Friction pendulum bearing are used in the seismic isolation of buildings and bridges to reduce the effects of earthquakes. Typically, they consist of two sliders and a sliding plate, which are designed to slide relative to each other during an earthquake. The sliding surface between the plate and a slider is called the first sliding surface. By reducing the curvature of the first sliding surface, the vibration period of the structure can be extended, which reduces the acceleration of the structure during earthquakes. The sliding surface between the two sliders is called the second sliding surface, and it keeps the superstructure horizontal during earthquakes. The friction induced on the sliding surface provides energy dissipation and helps to reduce the impact of seismic forces on the building. The bearing behaves like a pendulum because of the re-centering mechanisms that keep the superstructure centered after an earthquake. One of the advantages of friction pendulum bearings is that they have an effective stiffness that is proportional to the weight of the supported structure. This means that they can easily overcome any inherent or accidental eccentricity problems, which can occur during earthquakes.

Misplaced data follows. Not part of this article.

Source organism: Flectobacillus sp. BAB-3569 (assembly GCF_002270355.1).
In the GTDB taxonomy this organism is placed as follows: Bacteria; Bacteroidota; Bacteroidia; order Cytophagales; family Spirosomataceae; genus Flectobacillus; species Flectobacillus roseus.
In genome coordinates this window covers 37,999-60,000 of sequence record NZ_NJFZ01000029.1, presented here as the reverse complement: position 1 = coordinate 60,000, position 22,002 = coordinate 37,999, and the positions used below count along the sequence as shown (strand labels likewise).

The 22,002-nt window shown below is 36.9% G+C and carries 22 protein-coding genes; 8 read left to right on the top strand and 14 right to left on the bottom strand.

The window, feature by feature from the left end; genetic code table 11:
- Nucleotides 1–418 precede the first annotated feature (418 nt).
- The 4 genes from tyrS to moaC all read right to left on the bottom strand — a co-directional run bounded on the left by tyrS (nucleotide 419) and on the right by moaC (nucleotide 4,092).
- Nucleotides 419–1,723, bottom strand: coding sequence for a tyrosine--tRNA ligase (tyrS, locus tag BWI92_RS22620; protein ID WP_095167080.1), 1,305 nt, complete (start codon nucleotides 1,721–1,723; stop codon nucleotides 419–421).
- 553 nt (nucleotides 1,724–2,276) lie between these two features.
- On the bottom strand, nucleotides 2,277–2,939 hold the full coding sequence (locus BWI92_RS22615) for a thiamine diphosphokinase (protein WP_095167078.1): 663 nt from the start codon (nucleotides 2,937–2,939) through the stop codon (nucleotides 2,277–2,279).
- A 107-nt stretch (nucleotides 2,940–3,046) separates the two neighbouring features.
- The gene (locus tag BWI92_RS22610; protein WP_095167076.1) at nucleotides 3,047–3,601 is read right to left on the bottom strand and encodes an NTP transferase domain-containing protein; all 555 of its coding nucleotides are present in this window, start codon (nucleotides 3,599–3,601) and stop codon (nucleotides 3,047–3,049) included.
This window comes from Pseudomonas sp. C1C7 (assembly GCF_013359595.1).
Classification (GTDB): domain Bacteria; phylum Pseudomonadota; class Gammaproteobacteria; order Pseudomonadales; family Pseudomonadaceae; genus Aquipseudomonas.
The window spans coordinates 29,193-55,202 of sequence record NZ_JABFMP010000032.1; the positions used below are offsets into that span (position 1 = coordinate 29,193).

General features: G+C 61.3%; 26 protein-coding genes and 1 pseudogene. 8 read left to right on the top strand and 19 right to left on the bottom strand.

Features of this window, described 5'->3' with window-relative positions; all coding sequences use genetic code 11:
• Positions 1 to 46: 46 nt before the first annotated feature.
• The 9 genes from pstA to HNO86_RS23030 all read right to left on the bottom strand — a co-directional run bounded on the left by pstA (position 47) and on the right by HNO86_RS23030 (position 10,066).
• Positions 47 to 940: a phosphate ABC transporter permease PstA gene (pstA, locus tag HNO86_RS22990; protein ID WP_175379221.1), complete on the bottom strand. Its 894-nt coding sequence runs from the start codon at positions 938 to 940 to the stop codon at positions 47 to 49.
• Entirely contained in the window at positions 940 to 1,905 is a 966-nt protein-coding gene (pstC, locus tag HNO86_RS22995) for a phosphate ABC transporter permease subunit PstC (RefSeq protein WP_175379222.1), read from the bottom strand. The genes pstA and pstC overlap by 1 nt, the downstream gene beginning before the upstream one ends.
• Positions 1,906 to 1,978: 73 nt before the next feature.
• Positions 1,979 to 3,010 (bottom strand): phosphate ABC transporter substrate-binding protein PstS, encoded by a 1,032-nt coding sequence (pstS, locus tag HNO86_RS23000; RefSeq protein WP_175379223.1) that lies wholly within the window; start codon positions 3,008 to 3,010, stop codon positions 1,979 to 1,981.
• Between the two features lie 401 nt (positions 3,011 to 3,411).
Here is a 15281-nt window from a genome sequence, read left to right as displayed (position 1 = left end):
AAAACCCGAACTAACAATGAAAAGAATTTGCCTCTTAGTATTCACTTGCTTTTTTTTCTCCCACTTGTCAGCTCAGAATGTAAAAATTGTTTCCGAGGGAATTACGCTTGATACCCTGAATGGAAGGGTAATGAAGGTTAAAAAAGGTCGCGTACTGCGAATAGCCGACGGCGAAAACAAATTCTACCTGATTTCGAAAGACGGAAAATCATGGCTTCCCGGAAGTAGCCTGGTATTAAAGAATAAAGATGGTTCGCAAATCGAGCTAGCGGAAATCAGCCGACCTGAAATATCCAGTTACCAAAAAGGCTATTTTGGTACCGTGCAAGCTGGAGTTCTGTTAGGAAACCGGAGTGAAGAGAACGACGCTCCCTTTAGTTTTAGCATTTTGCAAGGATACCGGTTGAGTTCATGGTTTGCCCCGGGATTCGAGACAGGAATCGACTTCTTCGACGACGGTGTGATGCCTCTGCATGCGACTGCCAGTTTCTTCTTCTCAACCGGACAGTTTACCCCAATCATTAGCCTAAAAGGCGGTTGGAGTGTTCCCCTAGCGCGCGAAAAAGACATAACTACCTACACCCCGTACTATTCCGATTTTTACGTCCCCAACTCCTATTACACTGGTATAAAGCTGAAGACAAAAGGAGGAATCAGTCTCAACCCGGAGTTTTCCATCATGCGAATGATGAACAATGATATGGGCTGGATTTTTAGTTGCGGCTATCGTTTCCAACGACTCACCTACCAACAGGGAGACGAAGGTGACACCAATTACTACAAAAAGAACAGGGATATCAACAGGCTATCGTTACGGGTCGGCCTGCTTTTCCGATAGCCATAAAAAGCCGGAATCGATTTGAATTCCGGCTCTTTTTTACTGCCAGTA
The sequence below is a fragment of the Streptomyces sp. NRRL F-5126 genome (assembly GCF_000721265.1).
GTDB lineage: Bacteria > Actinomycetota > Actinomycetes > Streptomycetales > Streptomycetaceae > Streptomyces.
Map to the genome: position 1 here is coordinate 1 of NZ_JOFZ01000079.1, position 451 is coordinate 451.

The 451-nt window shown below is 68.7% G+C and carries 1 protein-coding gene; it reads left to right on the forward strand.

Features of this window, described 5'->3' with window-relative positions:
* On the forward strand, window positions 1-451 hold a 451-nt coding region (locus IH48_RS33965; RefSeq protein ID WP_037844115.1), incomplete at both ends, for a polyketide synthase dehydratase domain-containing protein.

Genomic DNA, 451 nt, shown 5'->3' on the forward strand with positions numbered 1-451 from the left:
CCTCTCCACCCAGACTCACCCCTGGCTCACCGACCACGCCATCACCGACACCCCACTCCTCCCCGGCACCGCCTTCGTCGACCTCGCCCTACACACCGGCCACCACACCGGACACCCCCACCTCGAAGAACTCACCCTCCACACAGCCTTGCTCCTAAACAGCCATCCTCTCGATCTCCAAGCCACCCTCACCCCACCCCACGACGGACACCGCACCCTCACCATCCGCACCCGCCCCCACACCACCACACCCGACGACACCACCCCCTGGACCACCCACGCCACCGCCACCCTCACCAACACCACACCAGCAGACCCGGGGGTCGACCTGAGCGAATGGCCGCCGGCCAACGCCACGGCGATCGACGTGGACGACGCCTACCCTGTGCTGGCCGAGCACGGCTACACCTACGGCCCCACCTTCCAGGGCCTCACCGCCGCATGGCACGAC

Nominal vertical load: 0.5 to 4000 tons.
Coefficient of friction: 0.01 to 0.05.
Horizontal displacement: +/- 100 to +/- 1000 mm.